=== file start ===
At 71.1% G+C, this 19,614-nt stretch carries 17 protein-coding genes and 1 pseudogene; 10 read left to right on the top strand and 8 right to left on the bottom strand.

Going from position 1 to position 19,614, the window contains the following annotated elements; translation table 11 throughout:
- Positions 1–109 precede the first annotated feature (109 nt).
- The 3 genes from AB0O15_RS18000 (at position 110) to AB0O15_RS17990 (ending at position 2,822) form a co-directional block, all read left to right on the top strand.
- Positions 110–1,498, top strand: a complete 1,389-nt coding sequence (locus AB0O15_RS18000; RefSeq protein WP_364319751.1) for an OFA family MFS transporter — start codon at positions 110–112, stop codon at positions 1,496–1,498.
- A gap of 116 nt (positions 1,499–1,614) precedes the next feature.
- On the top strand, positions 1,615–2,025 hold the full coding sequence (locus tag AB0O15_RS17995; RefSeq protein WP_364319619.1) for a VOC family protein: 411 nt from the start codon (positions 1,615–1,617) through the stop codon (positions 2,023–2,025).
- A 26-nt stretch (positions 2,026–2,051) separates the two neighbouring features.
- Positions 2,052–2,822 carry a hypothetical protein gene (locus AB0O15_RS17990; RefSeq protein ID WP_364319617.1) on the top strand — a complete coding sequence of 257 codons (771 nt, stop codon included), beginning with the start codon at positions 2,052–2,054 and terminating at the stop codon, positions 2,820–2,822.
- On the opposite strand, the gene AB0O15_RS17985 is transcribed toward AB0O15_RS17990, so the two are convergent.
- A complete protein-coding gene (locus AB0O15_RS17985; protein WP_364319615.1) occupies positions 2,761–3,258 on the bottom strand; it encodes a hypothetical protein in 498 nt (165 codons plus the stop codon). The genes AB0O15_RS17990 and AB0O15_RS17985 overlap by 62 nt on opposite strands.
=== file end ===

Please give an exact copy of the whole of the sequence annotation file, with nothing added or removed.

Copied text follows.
At 71.1% G+C, this 19,614-nt stretch carries 17 protein-coding genes and 1 pseudogene; 10 read left to right on the top strand and 8 right to left on the bottom strand.

Going from position 1 to position 19,614, the window contains the following annotated elements; translation table 11 throughout:
- Positions 1–109 precede the first annotated feature (109 nt).
- The 3 genes from AB0O15_RS18000 (at position 110) to AB0O15_RS17990 (ending at position 2,822) form a co-directional block, all read left to right on the top strand.
- Positions 110–1,498, top strand: a complete 1,389-nt coding sequence (locus AB0O15_RS18000; RefSeq protein WP_364319751.1) for an OFA family MFS transporter — start codon at positions 110–112, stop codon at positions 1,496–1,498.
- A gap of 116 nt (positions 1,499–1,614) precedes the next feature.
- On the top strand, positions 1,615–2,025 hold the full coding sequence (locus tag AB0O15_RS17995; RefSeq protein WP_364319619.1) for a VOC family protein: 411 nt from the start codon (positions 1,615–1,617) through the stop codon (positions 2,023–2,025).
- A 26-nt stretch (positions 2,026–2,051) separates the two neighbouring features.
- Positions 2,052–2,822 carry a hypothetical protein gene (locus AB0O15_RS17990; RefSeq protein ID WP_364319617.1) on the top strand — a complete coding sequence of 257 codons (771 nt, stop codon included), beginning with the start codon at positions 2,052–2,054 and terminating at the stop codon, positions 2,820–2,822.
- On the opposite strand, the gene AB0O15_RS17985 is transcribed toward AB0O15_RS17990, so the two are convergent.
- A complete protein-coding gene (locus AB0O15_RS17985; protein WP_364319615.1) occupies positions 2,761–3,258 on the bottom strand; it encodes a hypothetical protein in 498 nt (165 codons plus the stop codon). The genes AB0O15_RS17990 and AB0O15_RS17985 overlap by 62 nt on opposite strands.